It seems we are living such a revolution. Indeed the world has deeply changed in the last two decades: there are several respects in which our planet has changed in the last 20 years or so, but most of them may be attributed to the diffusion of IT technologies.
At first, personal computers became available: computers were no more industrial appliances, but they became household appliances, and their diffusion and use became more and more common, at least in the wealthiest part of the world. Next it came the Internet: computers were no more personal devices but connected devices: nowadays most people use them essentially to access to Internet resources.
The more computers, the more connections, the more data: the flood of data increased when other devices came into play, such as tablets and smartphones, which are just computer with a different input interface. We use those devices all the time to do most of the things we do: for work, for leisure, for education, for socializing, etc. When we use them, we produce data which are incessantly collected in the huge datacenters of the great service providers.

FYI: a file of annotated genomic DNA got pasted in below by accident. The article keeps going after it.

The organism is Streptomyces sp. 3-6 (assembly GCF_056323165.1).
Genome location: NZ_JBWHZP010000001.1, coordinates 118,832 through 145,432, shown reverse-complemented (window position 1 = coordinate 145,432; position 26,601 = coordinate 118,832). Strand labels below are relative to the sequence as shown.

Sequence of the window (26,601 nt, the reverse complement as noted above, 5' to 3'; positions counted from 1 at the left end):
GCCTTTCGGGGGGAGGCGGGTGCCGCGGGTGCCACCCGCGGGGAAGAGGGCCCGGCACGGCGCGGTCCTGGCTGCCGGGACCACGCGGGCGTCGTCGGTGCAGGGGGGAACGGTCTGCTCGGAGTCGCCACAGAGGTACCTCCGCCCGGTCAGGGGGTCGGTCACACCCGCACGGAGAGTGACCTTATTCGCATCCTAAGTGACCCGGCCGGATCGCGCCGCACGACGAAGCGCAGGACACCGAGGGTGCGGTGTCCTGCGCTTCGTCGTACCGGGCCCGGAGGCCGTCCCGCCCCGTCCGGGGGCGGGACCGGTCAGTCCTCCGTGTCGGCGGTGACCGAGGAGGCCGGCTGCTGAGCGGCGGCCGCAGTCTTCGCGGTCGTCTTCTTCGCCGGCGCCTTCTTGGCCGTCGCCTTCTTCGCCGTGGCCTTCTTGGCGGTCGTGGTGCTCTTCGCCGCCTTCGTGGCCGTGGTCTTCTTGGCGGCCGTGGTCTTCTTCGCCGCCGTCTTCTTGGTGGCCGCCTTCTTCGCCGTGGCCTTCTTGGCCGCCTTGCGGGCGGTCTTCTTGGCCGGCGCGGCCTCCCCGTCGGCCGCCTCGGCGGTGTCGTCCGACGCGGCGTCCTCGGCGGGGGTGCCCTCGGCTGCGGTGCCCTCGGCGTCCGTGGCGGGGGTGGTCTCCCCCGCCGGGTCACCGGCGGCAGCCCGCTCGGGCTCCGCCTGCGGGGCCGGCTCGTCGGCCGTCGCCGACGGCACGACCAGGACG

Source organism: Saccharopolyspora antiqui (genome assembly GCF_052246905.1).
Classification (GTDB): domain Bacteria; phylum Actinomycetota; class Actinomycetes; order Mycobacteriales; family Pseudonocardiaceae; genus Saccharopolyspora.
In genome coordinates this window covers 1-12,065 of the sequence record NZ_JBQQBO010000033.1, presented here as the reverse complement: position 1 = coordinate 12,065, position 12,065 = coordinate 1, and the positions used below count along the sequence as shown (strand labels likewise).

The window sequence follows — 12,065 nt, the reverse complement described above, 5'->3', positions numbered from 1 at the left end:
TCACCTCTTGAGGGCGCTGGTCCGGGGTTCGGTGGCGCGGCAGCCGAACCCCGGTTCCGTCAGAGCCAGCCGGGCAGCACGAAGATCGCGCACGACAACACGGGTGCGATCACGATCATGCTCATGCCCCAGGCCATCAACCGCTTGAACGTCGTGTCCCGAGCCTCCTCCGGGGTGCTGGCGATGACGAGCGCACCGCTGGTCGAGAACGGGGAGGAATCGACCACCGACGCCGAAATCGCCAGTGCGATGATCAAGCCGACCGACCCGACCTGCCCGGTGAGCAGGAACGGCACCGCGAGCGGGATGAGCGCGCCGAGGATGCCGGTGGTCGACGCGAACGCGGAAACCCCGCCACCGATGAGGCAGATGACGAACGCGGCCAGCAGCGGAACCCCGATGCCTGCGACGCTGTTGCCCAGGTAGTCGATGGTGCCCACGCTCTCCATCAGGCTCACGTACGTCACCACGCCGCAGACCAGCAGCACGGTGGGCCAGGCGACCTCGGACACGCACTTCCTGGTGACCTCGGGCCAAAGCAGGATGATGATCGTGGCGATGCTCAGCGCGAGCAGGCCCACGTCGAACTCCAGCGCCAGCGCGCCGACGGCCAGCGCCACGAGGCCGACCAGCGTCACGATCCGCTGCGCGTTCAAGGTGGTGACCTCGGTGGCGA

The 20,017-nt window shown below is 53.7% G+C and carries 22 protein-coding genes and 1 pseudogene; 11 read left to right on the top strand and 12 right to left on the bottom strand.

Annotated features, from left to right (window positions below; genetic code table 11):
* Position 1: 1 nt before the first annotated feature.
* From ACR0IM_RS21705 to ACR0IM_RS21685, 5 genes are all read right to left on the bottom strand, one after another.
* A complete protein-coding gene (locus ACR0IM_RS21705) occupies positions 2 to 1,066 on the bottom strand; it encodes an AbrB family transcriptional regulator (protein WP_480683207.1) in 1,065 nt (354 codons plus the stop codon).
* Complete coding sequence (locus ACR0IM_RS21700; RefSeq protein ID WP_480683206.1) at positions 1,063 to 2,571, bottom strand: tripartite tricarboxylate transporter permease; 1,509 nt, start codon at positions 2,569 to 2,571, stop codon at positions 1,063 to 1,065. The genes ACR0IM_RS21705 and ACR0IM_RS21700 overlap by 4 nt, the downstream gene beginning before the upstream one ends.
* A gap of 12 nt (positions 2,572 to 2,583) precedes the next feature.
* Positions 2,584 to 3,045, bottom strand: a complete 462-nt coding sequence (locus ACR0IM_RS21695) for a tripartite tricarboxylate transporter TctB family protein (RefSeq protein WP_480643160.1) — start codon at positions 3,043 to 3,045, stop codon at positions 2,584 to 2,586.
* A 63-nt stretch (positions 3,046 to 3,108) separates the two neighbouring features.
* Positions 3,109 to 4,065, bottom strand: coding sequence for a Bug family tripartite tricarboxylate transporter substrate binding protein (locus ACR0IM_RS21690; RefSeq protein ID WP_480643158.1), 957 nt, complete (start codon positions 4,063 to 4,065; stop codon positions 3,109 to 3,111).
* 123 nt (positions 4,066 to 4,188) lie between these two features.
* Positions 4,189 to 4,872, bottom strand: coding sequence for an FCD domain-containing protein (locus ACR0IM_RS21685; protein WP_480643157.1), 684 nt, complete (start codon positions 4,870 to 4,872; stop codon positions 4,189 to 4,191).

Again, we see a typical feature of a turning point in human history: things will not be the same anymore. The availability of storage, computational power and connections changed our lives, our habits, our minds. To describe the flood of data and the processes which try to manage it, some years ago the term “big data” was coined.
Now, let us reflect for a moment on this inaccurate and coarse history of humankind: each turning point produces new discoveries (agriculture, science & technology, ITC), new kinds of consumer goods (food for all, industrial processes, information exchange), new social consequences (cities and big kingdoms, industrial economy and big empires, information economy and big companies).